Many dieters include a cheat day in their week.  While I don’t support depriving yourself, having a scheduled cheat day can do more harm than good and end up negating the work done the rest of the week.  I know many of you won’t agree with this philosophy but let me explain my logic:

1.  Cheat days don’t allow your body to adapt completely.  For many people who aren’t used to eating vegetables on a regular basis, it may take a little bit to acquire the taste of veggies.  If you’re reminding your taste buds of how good that processed cake and macaroni and cheese is, your taste buds will have a hard time adapting and you’ll continue craving the foods you’ve always eaten.  Changing your standard diet can be a huge adjustment for some people and takes time.  Certain addictions (to sugar, for example) are hard to overcome and can’t be done if you continue to feed it, even if it’s just a little bit.

2.  Cheat days require harder work throughout the week.  As an example, say you are trying to lose one pound a week, which is a reasonable and practical goal.  You would need to create a deficit of 500 calories each day of the week.  Allowing one cheat day would mean that you need a deficit of 583 calories for 6 days and consume only the amount of calories you need on the 7th day with no extra.  However, if you have an extra 1000 calories on your cheat day, you would need to create a deficit of 750 calories a day to lose one pound a week.  An extra 1000 calories on a cheat day is a conservative estimate which leads to my next reason.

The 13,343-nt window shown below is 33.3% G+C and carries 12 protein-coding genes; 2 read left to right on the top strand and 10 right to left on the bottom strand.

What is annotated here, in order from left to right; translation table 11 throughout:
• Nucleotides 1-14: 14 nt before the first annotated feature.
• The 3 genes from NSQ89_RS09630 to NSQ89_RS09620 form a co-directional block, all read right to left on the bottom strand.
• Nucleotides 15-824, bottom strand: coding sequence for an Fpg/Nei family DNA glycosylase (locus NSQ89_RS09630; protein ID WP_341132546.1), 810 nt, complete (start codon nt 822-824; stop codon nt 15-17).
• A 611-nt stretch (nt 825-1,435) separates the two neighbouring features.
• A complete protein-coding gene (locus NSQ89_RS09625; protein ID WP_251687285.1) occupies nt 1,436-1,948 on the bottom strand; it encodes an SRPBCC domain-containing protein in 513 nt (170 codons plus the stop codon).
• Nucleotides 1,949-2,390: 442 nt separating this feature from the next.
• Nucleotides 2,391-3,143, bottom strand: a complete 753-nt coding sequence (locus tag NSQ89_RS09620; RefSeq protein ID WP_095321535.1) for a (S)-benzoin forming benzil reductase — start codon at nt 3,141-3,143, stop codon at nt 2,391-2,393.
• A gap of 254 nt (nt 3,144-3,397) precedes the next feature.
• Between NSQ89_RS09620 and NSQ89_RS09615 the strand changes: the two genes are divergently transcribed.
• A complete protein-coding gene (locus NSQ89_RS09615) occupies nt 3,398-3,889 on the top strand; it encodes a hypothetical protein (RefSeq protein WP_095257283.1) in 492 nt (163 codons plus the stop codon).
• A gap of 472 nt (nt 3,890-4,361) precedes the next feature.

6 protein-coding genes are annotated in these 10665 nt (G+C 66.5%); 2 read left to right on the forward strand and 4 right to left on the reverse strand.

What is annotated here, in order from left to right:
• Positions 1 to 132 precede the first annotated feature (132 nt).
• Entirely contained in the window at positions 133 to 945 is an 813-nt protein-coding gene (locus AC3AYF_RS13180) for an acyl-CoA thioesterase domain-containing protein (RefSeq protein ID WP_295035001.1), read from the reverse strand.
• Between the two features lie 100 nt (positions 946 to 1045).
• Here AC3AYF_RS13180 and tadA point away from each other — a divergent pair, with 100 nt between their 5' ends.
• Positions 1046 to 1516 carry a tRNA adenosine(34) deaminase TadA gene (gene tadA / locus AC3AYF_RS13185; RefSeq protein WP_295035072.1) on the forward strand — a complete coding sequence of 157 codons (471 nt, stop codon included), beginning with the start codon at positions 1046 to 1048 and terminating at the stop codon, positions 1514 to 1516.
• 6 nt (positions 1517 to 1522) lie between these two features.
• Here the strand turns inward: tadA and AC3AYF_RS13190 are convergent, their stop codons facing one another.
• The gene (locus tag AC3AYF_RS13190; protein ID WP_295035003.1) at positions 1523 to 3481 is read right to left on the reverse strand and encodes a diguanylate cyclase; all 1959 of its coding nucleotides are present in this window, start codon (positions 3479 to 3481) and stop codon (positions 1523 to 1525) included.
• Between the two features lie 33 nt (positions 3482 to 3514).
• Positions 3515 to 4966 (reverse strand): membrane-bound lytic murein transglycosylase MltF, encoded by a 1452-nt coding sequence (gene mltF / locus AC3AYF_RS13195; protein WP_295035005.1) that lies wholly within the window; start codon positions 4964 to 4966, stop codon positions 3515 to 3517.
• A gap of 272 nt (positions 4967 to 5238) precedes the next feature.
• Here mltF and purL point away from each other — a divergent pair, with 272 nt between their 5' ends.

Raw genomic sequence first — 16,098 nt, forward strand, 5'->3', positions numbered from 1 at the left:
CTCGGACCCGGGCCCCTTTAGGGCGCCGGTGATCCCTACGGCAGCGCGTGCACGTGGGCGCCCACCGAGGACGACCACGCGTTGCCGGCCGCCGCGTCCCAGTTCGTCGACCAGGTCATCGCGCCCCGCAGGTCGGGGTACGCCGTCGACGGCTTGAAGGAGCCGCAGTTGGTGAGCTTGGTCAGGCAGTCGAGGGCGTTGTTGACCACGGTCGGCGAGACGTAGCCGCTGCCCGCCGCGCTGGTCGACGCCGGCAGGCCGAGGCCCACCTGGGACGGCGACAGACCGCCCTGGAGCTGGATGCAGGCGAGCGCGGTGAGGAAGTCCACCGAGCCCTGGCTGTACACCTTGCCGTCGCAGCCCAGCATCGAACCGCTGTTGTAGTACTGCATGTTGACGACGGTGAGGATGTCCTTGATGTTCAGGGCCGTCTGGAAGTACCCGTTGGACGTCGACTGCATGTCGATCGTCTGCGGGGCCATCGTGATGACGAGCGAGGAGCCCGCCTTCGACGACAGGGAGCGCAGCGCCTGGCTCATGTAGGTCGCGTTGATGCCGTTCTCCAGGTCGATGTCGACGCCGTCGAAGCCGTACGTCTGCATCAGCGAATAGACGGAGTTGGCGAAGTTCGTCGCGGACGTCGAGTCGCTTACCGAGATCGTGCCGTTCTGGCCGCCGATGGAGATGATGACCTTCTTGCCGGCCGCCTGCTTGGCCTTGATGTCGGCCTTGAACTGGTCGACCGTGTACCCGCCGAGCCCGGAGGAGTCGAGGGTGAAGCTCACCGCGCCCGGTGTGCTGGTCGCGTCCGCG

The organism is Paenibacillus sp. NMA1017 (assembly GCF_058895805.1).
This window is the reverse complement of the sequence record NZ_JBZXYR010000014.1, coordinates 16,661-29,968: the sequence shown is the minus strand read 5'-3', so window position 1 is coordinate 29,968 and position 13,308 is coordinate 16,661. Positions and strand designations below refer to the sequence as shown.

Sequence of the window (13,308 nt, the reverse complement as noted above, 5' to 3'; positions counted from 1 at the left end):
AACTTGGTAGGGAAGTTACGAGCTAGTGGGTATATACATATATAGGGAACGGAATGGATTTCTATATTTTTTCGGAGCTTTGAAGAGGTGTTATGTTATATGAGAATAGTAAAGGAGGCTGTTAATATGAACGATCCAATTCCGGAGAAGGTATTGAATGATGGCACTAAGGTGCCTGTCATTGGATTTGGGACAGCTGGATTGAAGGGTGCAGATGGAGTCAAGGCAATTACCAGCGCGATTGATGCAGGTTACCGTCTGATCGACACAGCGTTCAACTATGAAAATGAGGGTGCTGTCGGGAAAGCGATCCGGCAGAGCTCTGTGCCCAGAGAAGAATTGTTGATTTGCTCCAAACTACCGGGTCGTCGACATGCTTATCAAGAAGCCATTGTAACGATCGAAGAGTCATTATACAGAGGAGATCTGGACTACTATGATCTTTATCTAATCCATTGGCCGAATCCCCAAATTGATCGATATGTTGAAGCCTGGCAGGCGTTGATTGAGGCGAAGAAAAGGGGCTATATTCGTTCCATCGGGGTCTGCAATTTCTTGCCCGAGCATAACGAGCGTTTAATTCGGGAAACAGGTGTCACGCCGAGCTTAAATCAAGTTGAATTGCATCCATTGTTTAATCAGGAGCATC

3.  Cheats days often lead to binge eating.  Depriving yourself all week in anticipation of a cheat day can easily lead to binge eating and consuming an excessive amount of calories.  For some people, a cheat day can mean reverting to old eating habits that caused the weight gain in the first place.  Eating 3000 calories can result in most of the work from the rest of the week being cancelled out.  Is it worth that?

4.  Cheat days can lead to guilt.  After working hard all week to watch what you eat, splurging all day can lead to guilt.  It may may you feel good at the time but likely won’t feel good after the fact.  An occasional indulgence won’t blow all of your work and is easy to recover from and get back on track.

5.  Cheat foods aren’t good for you.  You’ve worked so hard all week to make good choices so why would you intentionally blow it in one day and eat all the foods that aren’t good for you, make you feel sluggish, and don’t fuel your body?  While it is definitely better to only eat junk once a week, it’s still better to eat it less than that or not at all.

So am I saying you can never indulge in a cheat day or cheat meal?  Absolutely not!  Instead of having a specific cheat day each week, trying a balanced approach to cheat meals.  Planning ahead and leaving a little room to indulge is a healthy and practical way to approach weight loss.  If you know you’ll be going out to dinner with friends one night, look ahead at the menu if possible and decide what to order.  Adjust your choices in the days before that if you are able to do so and allow yourself to enjoy that evening without guilt.  Doing this night after night won’t help you lose weight, but occasionally is fine and won’t sabotage your weight loss goals.  It’s important to remember that successful weight loss requires dedication, commitment and focus.

How do you feel about cheat days or meals?  Do you think cheat days help or hinder weight loss efforts?

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